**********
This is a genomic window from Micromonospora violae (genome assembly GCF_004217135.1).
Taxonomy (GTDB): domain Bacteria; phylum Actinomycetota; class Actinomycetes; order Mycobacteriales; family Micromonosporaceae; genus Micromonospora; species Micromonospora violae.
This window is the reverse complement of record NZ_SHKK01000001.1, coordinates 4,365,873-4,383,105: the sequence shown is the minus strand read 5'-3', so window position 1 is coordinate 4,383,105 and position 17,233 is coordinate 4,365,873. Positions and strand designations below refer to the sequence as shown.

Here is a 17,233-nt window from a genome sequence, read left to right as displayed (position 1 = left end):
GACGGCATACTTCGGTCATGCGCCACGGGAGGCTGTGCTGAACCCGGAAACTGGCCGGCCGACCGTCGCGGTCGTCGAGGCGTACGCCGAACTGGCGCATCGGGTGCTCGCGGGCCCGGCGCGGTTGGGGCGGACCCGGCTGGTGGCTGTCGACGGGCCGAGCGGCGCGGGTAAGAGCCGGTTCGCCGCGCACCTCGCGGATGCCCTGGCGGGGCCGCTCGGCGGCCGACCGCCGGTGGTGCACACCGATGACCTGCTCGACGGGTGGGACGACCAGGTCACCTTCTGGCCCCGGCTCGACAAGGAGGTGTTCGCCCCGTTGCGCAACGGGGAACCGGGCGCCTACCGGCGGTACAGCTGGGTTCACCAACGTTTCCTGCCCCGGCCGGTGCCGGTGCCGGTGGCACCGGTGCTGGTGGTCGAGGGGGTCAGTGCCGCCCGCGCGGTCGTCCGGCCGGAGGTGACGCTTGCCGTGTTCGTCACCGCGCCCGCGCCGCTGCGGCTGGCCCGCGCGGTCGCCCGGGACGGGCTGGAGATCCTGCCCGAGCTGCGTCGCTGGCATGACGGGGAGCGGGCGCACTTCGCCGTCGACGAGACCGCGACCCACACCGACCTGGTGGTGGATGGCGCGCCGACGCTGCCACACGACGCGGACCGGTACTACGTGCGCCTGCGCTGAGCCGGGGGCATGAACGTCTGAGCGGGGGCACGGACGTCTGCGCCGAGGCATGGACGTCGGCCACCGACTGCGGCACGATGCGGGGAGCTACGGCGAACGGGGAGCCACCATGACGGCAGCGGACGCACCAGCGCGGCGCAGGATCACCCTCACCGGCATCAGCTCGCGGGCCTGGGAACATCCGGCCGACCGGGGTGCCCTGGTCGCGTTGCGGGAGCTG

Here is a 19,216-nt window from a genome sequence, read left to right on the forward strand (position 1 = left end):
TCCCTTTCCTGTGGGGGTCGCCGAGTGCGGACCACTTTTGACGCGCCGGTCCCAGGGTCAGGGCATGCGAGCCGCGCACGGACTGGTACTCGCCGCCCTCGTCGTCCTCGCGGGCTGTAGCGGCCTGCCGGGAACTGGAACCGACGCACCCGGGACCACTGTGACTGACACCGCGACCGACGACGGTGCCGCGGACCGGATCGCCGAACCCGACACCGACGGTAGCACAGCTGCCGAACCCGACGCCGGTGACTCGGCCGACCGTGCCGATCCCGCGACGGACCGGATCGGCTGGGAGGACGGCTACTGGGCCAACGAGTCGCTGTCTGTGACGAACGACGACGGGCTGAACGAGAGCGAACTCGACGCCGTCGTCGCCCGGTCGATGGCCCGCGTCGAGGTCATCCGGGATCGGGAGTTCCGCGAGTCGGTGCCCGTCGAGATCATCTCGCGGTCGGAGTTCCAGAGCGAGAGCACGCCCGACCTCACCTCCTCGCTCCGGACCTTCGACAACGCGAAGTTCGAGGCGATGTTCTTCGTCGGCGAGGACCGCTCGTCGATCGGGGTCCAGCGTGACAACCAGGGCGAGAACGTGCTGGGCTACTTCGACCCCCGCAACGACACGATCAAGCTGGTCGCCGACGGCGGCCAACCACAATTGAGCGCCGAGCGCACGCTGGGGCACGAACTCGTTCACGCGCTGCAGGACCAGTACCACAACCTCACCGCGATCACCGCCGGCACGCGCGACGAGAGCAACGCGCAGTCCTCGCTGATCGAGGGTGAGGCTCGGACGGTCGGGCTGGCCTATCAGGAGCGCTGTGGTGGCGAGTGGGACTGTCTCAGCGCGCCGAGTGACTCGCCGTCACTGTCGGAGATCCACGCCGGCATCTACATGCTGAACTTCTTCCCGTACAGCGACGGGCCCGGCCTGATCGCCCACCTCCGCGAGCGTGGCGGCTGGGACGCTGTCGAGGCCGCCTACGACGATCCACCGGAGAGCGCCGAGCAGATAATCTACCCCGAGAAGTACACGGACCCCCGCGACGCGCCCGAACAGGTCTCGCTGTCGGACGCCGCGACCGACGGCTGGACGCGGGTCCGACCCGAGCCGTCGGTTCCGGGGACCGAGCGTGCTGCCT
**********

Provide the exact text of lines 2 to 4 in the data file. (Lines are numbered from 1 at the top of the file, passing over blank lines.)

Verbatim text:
Taxonomy (GTDB): domain Bacteria; phylum Actinomycetota; class Actinomycetes; order Mycobacteriales; family Micromonosporaceae; genus Micromonospora; species Micromonospora violae.
This window is the reverse complement of record NZ_SHKK01000001.1, coordinates 4,365,873-4,383,105: the sequence shown is the minus strand read 5'-3', so window position 1 is coordinate 4,383,105 and position 17,233 is coordinate 4,365,873. Positions and strand designations below refer to the sequence as shown.

Here is a 17,233-nt window from a genome sequence, read left to right as displayed (position 1 = left end):